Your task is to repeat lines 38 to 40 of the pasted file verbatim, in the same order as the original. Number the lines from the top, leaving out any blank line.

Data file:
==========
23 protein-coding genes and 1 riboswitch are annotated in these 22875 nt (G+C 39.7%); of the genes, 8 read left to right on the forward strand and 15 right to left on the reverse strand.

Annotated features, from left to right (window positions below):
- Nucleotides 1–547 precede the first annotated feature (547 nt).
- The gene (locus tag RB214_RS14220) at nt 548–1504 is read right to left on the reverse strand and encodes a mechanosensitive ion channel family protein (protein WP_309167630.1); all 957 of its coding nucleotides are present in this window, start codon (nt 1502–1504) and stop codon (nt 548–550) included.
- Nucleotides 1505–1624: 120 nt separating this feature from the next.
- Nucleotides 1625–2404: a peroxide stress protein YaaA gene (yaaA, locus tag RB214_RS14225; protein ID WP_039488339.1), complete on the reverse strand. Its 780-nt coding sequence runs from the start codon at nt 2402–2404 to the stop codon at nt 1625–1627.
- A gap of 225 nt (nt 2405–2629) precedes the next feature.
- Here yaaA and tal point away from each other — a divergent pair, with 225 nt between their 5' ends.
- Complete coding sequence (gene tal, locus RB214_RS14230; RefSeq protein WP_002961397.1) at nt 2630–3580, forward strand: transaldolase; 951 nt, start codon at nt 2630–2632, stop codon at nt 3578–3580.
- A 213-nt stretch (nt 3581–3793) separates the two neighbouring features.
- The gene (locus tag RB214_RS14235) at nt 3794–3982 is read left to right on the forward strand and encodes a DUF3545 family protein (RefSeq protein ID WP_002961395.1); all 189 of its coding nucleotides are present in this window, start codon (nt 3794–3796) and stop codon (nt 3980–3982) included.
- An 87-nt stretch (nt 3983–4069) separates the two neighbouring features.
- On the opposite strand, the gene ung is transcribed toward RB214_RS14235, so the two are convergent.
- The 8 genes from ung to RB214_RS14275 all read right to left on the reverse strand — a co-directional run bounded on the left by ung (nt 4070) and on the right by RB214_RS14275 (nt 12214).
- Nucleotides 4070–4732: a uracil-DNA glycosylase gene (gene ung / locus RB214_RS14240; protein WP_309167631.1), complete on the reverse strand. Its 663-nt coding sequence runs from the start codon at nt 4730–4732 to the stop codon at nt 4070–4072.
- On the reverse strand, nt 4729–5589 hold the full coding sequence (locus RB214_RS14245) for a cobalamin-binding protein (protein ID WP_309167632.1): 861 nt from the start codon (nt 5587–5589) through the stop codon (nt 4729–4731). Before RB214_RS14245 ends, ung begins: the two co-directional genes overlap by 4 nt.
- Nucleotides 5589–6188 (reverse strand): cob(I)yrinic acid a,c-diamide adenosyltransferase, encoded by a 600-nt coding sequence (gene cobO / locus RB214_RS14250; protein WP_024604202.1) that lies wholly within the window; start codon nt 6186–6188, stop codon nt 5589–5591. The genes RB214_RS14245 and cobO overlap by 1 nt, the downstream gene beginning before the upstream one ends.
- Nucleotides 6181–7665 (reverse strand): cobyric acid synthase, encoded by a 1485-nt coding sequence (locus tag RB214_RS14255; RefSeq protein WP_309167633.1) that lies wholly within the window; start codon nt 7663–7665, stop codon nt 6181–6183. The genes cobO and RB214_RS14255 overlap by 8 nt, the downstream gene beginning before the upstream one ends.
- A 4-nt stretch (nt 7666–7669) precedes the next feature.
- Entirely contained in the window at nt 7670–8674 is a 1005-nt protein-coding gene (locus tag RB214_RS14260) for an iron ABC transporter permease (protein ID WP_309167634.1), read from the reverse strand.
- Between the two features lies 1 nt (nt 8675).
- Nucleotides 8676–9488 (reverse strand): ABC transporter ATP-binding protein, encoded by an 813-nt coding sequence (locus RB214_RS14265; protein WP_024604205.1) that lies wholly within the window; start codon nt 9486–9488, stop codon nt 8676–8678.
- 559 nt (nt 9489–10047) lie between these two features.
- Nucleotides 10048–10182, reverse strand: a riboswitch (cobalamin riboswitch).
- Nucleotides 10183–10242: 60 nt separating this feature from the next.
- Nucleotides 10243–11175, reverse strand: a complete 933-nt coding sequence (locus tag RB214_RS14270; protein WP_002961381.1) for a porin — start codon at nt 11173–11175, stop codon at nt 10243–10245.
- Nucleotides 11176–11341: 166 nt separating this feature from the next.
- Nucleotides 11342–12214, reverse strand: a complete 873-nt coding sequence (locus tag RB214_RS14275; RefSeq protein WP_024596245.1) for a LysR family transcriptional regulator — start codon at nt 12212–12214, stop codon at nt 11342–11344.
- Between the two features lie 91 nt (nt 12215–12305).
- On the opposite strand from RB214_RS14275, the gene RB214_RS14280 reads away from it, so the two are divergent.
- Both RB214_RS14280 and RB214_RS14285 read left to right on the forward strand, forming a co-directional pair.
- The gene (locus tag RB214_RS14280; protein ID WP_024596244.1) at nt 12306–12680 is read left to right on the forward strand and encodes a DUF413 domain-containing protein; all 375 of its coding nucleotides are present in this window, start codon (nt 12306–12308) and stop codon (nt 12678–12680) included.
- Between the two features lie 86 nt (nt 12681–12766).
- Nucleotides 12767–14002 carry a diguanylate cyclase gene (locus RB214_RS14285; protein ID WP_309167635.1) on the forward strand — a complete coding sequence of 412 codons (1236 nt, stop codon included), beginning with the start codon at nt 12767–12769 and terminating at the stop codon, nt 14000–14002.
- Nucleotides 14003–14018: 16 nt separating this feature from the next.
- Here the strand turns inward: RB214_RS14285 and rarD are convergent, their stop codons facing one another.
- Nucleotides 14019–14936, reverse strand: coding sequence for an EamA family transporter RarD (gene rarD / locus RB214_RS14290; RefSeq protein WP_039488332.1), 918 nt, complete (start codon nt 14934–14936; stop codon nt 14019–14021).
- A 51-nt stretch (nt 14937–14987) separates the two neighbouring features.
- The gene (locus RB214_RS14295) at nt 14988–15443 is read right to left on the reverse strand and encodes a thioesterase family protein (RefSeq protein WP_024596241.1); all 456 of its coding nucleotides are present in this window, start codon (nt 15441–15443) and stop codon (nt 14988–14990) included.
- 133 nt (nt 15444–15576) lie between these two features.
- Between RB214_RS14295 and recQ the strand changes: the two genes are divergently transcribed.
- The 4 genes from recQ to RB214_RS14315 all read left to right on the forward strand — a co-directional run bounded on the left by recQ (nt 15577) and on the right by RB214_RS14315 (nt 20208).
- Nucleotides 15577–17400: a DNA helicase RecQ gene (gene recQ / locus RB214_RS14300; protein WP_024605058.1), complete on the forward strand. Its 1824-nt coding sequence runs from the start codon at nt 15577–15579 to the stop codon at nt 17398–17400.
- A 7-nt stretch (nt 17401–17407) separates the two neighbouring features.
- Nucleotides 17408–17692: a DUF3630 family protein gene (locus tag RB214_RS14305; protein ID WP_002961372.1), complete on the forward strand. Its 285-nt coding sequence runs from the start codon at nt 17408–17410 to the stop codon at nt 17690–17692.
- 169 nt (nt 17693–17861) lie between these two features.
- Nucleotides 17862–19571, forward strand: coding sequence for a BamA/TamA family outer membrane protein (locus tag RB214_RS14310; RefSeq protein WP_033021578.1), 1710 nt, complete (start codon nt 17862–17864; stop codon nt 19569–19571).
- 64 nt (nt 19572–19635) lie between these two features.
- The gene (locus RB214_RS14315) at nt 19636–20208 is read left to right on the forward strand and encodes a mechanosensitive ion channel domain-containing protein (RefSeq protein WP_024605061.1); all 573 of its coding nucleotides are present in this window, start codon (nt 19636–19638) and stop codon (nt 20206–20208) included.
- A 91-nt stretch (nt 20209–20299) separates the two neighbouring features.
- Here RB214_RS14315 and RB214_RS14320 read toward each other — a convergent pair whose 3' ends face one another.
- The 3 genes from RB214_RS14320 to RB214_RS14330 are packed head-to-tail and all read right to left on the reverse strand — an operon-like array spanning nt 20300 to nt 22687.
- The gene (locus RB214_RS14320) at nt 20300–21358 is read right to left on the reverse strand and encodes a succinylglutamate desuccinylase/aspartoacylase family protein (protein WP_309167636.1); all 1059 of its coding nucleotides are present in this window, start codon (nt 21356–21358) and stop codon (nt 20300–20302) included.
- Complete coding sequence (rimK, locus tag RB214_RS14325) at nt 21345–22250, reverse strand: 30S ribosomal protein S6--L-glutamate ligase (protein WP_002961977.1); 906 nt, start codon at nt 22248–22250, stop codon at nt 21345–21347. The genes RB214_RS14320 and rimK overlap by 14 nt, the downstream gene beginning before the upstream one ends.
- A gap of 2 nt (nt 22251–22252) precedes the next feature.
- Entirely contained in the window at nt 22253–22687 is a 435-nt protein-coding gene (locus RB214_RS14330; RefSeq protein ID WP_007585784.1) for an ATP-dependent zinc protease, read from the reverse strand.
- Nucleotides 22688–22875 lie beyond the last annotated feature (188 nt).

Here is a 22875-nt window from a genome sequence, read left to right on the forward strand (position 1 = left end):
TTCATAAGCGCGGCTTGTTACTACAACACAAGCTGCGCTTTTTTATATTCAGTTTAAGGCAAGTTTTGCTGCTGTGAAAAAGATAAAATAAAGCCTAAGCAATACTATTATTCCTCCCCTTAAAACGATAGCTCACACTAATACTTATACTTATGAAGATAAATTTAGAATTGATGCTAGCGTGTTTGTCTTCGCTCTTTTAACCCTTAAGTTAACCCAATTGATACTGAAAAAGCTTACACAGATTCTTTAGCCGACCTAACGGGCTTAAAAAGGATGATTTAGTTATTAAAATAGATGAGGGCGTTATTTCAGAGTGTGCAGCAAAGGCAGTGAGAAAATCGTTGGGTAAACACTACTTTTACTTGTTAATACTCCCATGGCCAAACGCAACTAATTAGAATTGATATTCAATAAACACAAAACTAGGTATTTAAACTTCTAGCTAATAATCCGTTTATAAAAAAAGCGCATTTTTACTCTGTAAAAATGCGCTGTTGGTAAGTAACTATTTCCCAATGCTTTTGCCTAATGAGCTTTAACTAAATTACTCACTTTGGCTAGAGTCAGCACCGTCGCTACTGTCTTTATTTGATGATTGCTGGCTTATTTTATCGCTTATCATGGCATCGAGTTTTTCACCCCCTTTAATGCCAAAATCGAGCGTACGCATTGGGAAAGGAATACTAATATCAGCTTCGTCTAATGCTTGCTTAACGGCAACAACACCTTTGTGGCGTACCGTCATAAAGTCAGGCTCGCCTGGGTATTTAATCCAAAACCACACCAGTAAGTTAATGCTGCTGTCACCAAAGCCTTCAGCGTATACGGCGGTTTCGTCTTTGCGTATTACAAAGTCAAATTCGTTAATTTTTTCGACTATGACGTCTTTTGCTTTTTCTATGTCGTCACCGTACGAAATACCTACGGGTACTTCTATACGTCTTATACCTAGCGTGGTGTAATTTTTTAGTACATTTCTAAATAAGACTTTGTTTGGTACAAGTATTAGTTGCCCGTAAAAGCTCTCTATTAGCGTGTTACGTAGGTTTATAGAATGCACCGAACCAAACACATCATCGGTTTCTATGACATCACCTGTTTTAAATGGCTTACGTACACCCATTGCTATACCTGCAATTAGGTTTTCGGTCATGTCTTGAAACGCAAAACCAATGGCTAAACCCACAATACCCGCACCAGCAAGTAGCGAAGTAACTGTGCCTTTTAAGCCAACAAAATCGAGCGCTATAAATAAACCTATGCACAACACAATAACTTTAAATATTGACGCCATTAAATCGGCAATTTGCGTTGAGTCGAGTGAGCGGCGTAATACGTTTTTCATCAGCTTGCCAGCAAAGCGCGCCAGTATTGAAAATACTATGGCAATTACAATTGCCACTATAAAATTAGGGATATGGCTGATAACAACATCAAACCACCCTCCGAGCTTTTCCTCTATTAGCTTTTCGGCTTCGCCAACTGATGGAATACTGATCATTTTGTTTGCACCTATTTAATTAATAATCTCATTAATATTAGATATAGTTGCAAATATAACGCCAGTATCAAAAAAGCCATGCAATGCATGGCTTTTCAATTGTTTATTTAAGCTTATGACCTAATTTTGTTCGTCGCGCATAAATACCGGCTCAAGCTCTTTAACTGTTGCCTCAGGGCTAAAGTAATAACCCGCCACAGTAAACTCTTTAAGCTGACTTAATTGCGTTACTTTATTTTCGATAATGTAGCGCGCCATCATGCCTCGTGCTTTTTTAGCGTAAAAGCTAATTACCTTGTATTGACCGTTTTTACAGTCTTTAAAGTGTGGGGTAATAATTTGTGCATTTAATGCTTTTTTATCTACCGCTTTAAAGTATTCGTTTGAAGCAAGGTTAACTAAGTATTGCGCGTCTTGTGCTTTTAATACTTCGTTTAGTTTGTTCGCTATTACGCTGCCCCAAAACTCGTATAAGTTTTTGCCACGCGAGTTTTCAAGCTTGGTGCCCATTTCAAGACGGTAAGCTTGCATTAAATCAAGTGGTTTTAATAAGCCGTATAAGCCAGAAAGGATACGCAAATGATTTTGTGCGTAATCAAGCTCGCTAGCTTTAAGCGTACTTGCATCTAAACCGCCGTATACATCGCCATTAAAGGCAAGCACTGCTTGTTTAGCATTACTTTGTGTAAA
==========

- A 51-nt stretch (nt 14937–14987) separates the two neighbouring features.
- The gene (locus RB214_RS14295) at nt 14988–15443 is read right to left on the reverse strand and encodes a thioesterase family protein (RefSeq protein WP_024596241.1); all 456 of its coding nucleotides are present in this window, start codon (nt 15441–15443) and stop codon (nt 14988–14990) included.
- 133 nt (nt 15444–15576) lie between these two features.